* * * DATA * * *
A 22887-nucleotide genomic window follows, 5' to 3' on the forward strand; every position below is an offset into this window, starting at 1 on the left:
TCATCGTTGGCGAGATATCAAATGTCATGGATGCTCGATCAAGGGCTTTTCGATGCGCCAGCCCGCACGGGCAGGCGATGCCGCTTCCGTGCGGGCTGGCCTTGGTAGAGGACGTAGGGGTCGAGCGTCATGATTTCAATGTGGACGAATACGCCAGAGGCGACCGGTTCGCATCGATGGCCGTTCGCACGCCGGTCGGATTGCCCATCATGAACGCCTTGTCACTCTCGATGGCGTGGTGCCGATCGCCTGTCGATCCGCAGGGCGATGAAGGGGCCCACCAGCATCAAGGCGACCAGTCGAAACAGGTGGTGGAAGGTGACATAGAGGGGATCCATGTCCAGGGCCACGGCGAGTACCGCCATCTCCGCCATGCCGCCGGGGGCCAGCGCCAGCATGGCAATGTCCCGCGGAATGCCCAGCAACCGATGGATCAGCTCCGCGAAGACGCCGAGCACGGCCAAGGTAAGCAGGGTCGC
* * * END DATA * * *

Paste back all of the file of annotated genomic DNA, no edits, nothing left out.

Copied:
A 22887-nucleotide genomic window follows, 5' to 3' on the forward strand; every position below is an offset into this window, starting at 1 on the left:
TCATCGTTGGCGAGATATCAAATGTCATGGATGCTCGATCAAGGGCTTTTCGATGCGCCAGCCCGCACGGGCAGGCGATGCCGCTTCCGTGCGGGCTGGCCTTGGTAGAGGACGTAGGGGTCGAGCGTCATGATTTCAATGTGGACGAATACGCCAGAGGCGACCGGTTCGCATCGATGGCCGTTCGCACGCCGGTCGGATTGCCCATCATGAACGCCTTGTCACTCTCGATGGCGTGGTGCCGATCGCCTGTCGATCCGCAGGGCGATGAAGGGGCCCACCAGCATCAAGGCGACCAGTCGAAACAGGTGGTGGAAGGTGACATAGAGGGGATCCATGTCCAGGGCCACGGCGAGTACCGCCATCTCCGCCATGCCGCCGGGGGCCAGCGCCAGCATGGCAATGTCCCGCGGAATGCCCAGCAACCGATGGATCAGCTCCGCGAAGACGCCGAGCACGGCCAAGGTAAGCAGGGTCGC